Offering machinery and complete solutions for woven plastic bags / sacks, recycling and PET extrusion and refinement, Starlinger highlighted the concept of sustainability at K 2019 in Düsseldorf. Simultaneously with the fair, the company showed the live performance of their technologies to the visitors at the Open House event in Weissenbach, Austria. In both events where ‘circular packaging’ was emphasized, visitors showed interest in the closed loop system for big bags made from woven polypropylene.
Worldwide, more than 380 million 4-loop big bags (FIBC: Flexible Intermediate Bulk Containers) are sold every year; this equals an annual recycling potential of approx. 800,000 tons of material. To turn big bags into big bags once more, Starlinger has now developed the concept ‘circular packaging. The well-known FIBC expert Dr. Amir Samadijavan acted as consultant for this project.
‘Circular packaging’ is an elaborate concept for a closed loop for big bags that begins with polypropylene granulate and leads back to polypropylene regranulate (rPP) through the process steps production, usage, recovery, and recycling. A closed loop has the advantage that production occurs within a quality assurance system, and the materials used are documented in a so-called ‘material passport’. In cooperation with the renowned big bag manufacturers Louis Blockx and LC Packaging, Starlinger has simulated this loop and produced new big bags from fabric with high rPP content. Samples were available at K show and proved that Starlinger rPP big bags show the same quality as big bags made from virgin material in terms of tensile strength, weight, and safety factor.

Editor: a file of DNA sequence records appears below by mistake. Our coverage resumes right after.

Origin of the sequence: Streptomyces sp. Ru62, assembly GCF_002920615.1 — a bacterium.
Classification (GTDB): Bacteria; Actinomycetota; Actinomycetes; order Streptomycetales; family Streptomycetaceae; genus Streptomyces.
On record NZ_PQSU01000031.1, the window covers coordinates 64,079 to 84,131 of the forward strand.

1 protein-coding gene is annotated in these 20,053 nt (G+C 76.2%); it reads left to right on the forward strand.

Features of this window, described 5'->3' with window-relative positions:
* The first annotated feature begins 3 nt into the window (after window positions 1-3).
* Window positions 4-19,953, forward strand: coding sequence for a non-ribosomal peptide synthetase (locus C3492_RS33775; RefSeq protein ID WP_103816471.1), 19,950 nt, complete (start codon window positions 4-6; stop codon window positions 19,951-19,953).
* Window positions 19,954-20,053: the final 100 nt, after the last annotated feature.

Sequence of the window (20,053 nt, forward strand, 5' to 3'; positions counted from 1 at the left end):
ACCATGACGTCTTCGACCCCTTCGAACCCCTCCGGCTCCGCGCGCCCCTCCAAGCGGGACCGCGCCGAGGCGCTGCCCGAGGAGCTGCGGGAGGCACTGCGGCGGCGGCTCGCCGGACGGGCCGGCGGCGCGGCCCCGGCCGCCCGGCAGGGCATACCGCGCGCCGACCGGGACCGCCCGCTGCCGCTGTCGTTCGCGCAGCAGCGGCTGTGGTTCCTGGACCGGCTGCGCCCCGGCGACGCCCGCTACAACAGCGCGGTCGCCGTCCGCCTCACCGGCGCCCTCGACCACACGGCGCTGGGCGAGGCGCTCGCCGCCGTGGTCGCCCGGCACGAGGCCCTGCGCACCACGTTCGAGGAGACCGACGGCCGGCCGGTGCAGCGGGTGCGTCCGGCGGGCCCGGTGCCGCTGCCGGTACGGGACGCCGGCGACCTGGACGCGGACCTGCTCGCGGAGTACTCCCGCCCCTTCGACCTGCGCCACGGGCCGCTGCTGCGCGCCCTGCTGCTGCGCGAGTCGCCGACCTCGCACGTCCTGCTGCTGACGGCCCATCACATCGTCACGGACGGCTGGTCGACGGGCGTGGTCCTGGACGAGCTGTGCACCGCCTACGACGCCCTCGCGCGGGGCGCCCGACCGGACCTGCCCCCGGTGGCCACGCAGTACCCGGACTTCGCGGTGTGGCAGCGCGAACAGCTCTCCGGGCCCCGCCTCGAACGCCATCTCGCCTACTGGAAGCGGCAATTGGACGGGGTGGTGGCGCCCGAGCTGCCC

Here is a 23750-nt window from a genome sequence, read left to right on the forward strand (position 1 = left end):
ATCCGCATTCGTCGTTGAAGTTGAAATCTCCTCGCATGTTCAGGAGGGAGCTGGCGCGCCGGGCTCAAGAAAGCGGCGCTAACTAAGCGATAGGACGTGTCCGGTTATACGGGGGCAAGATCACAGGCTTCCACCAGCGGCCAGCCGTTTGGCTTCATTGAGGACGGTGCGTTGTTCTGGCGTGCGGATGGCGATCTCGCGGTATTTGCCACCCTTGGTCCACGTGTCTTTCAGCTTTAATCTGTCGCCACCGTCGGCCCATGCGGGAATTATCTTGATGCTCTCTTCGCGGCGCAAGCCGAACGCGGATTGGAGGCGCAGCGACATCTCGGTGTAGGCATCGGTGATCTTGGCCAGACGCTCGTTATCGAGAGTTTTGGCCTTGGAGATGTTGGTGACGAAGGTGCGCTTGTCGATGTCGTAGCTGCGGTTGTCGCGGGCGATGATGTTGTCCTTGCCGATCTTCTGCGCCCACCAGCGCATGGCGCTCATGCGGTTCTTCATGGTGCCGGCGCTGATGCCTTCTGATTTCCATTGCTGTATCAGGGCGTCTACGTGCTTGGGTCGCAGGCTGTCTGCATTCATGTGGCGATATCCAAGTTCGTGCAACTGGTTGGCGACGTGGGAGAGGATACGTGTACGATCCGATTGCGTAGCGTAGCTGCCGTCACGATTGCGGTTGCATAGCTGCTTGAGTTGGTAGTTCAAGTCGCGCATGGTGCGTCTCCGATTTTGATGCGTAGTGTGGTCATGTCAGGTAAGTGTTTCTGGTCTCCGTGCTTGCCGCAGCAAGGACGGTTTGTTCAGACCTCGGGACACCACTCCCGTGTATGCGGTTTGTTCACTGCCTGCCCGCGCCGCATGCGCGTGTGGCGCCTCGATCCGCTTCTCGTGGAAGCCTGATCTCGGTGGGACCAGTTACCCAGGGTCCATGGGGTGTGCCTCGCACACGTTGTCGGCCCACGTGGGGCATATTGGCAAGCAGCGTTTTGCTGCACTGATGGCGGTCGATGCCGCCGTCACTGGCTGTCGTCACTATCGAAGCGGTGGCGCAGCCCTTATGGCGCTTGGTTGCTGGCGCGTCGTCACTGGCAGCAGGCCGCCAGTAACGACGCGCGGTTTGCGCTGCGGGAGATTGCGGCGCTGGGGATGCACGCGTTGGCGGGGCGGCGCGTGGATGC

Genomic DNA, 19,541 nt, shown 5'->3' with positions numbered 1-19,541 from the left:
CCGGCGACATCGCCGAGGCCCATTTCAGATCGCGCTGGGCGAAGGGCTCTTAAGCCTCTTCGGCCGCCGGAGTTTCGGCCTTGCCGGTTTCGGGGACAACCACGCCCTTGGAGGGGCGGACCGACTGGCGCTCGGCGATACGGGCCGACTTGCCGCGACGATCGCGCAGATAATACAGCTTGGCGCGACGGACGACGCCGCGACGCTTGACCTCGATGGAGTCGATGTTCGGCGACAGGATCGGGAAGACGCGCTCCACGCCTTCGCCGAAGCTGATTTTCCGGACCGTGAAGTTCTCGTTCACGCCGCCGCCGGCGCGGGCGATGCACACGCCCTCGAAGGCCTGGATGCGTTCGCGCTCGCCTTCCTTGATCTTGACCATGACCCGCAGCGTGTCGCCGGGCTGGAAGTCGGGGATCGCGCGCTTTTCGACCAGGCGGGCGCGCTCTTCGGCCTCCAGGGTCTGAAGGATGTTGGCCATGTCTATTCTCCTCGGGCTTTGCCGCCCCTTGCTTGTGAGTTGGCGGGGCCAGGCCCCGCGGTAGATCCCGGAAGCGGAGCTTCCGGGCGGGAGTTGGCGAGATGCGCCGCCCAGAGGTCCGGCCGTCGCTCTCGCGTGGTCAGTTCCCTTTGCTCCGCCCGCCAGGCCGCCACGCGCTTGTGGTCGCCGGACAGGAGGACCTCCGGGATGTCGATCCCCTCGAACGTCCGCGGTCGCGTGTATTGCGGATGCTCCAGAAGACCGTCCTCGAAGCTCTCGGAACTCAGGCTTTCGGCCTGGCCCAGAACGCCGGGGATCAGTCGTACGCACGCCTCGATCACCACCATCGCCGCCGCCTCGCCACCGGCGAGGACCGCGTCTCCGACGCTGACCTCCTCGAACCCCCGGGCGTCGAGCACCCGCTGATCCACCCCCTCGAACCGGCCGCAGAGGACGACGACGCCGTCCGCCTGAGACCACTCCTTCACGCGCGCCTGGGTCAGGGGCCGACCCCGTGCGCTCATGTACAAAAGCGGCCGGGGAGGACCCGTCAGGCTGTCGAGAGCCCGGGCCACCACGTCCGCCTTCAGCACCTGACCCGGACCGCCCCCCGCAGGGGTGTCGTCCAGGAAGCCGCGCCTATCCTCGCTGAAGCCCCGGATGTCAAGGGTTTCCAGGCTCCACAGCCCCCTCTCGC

A circular economy for big bags
At the beginning of a closed loop stands the creation of a uniform material stream. After use, big bags are returned to the big bag filler; this guarantees that they are similar in composition and show the lowest possible degree of contamination; as they do not enter the post-consumer stream. At the FIBC manufacturer, the used big bags are shredded, washed; and processed into rPP on the Starlinger recycling line recoSTAR dynamic; thereby yielding secondary raw materials for the production of new big bags. Apart from saving costs for raw materials; the recycling of big bags lowers the carbon footprint of this type of bulk packaging.
Starlinger Sales Director Hermann Adrigan said; “We developed this concept because we would like to establish a circular economy for polypropylene fabric; in which the recycled material is again processed into fabric. This can only succeed if the packaging is already designed with an eye on recyclability (design for recycling); and all process steps are perfectly matched. To take an example, the ‘circular packaging’ sewing process is performed without the use of polyester multifilament yarns”.